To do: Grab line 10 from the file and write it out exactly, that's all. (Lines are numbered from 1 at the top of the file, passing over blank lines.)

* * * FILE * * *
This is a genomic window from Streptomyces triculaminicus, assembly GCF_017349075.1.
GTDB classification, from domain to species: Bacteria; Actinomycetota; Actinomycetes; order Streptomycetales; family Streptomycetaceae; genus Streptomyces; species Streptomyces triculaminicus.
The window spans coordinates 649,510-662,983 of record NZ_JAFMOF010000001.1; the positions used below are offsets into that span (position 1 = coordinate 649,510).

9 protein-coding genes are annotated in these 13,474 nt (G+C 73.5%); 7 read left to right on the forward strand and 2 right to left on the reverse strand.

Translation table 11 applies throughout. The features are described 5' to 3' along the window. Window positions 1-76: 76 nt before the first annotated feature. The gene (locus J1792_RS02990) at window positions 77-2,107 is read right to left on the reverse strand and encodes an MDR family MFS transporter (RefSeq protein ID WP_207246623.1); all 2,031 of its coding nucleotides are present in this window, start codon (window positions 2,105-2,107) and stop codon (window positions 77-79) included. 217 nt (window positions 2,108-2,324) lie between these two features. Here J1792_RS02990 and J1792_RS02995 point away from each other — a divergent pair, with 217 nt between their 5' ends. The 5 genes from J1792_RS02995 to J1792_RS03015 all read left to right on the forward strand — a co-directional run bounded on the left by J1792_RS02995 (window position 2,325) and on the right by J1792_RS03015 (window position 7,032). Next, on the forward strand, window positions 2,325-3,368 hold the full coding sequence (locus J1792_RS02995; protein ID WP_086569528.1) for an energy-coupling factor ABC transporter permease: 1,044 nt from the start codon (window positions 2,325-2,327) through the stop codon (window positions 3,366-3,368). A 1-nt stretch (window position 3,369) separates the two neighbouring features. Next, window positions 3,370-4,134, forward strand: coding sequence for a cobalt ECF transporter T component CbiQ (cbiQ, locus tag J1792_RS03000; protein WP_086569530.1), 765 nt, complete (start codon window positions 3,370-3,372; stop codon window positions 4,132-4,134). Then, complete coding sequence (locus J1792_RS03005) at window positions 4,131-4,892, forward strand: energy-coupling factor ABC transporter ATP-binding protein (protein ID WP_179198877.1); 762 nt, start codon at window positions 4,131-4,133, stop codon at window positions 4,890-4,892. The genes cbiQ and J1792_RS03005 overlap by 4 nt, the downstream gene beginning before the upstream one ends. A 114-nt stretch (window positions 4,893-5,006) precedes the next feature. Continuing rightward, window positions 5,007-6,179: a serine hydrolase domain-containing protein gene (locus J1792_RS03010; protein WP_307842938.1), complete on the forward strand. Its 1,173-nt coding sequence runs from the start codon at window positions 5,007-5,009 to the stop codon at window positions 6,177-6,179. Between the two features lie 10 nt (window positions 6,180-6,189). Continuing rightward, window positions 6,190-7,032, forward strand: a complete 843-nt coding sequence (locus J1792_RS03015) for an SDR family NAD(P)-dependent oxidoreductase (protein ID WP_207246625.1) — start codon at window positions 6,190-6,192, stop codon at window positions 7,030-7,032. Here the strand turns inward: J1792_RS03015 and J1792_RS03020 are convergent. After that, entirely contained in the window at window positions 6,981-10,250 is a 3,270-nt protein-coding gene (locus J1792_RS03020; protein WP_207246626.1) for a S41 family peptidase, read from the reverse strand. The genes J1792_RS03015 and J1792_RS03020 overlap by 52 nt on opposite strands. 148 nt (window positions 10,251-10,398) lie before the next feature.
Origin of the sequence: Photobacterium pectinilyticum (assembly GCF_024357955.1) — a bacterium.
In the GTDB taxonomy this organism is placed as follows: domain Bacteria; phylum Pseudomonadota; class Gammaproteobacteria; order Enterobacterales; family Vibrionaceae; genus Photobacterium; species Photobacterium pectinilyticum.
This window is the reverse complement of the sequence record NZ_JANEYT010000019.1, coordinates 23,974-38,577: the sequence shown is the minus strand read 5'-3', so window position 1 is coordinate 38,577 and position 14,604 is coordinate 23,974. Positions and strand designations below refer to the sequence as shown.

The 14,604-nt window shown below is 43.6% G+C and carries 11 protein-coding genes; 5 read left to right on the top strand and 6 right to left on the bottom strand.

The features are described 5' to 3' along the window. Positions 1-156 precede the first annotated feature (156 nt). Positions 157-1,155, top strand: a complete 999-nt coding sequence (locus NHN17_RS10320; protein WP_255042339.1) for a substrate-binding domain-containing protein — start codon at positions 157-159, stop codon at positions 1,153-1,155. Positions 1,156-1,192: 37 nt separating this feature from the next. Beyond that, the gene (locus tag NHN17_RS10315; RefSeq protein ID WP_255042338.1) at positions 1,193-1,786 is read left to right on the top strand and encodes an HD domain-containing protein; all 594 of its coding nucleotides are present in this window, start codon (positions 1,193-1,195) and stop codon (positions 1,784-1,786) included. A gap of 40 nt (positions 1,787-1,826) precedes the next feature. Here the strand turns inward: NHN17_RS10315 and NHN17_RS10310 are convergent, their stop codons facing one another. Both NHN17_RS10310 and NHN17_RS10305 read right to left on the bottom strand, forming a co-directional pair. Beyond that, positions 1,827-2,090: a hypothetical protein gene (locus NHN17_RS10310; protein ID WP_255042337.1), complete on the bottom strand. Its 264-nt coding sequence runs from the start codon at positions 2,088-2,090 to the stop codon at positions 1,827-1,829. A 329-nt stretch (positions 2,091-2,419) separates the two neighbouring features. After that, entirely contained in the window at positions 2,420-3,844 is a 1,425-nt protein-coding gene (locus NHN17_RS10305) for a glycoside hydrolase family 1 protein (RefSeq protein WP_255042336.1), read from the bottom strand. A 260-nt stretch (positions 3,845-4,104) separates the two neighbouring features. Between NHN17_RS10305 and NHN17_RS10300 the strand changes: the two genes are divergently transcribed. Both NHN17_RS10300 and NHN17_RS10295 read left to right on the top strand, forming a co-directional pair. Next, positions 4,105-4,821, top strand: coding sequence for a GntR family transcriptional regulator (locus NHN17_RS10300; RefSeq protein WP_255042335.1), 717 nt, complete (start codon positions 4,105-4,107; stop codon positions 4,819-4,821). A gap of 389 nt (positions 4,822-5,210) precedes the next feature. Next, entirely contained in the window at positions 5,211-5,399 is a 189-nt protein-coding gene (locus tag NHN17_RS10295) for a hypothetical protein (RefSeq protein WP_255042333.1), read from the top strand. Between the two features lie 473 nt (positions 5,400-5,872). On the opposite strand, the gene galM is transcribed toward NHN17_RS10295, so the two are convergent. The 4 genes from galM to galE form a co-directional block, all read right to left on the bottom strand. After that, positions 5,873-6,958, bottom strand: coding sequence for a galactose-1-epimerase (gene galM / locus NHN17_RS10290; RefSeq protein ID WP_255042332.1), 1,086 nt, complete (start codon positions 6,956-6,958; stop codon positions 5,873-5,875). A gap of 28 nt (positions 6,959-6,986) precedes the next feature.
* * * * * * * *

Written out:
The features are described 5' to 3' along the window. Positions 1-156 precede the first annotated feature (156 nt). Positions 157-1,155, top strand: a complete 999-nt coding sequence (locus NHN17_RS10320; protein WP_255042339.1) for a substrate-binding domain-containing protein — start codon at positions 157-159, stop codon at positions 1,153-1,155. Positions 1,156-1,192: 37 nt separating this feature from the next. Beyond that, the gene (locus tag NHN17_RS10315; RefSeq protein ID WP_255042338.1) at positions 1,193-1,786 is read left to right on the top strand and encodes an HD domain-containing protein; all 594 of its coding nucleotides are present in this window, start codon (positions 1,193-1,195) and stop codon (positions 1,784-1,786) included. A gap of 40 nt (positions 1,787-1,826) precedes the next feature. Here the strand turns inward: NHN17_RS10315 and NHN17_RS10310 are convergent, their stop codons facing one another. Both NHN17_RS10310 and NHN17_RS10305 read right to left on the bottom strand, forming a co-directional pair. Beyond that, positions 1,827-2,090: a hypothetical protein gene (locus NHN17_RS10310; protein ID WP_255042337.1), complete on the bottom strand. Its 264-nt coding sequence runs from the start codon at positions 2,088-2,090 to the stop codon at positions 1,827-1,829. A 329-nt stretch (positions 2,091-2,419) separates the two neighbouring features. After that, entirely contained in the window at positions 2,420-3,844 is a 1,425-nt protein-coding gene (locus NHN17_RS10305) for a glycoside hydrolase family 1 protein (RefSeq protein WP_255042336.1), read from the bottom strand. A 260-nt stretch (positions 3,845-4,104) separates the two neighbouring features. Between NHN17_RS10305 and NHN17_RS10300 the strand changes: the two genes are divergently transcribed. Both NHN17_RS10300 and NHN17_RS10295 read left to right on the top strand, forming a co-directional pair. Next, positions 4,105-4,821, top strand: coding sequence for a GntR family transcriptional regulator (locus NHN17_RS10300; RefSeq protein WP_255042335.1), 717 nt, complete (start codon positions 4,105-4,107; stop codon positions 4,819-4,821). A gap of 389 nt (positions 4,822-5,210) precedes the next feature. Next, entirely contained in the window at positions 5,211-5,399 is a 189-nt protein-coding gene (locus tag NHN17_RS10295) for a hypothetical protein (RefSeq protein WP_255042333.1), read from the top strand. Between the two features lie 473 nt (positions 5,400-5,872). On the opposite strand, the gene galM is transcribed toward NHN17_RS10295, so the two are convergent. The 4 genes from galM to galE form a co-directional block, all read right to left on the bottom strand. After that, positions 5,873-6,958, bottom strand: coding sequence for a galactose-1-epimerase (gene galM / locus NHN17_RS10290; RefSeq protein ID WP_255042332.1), 1,086 nt, complete (start codon positions 6,956-6,958; stop codon positions 5,873-5,875). A gap of 28 nt (positions 6,959-6,986) precedes the next feature.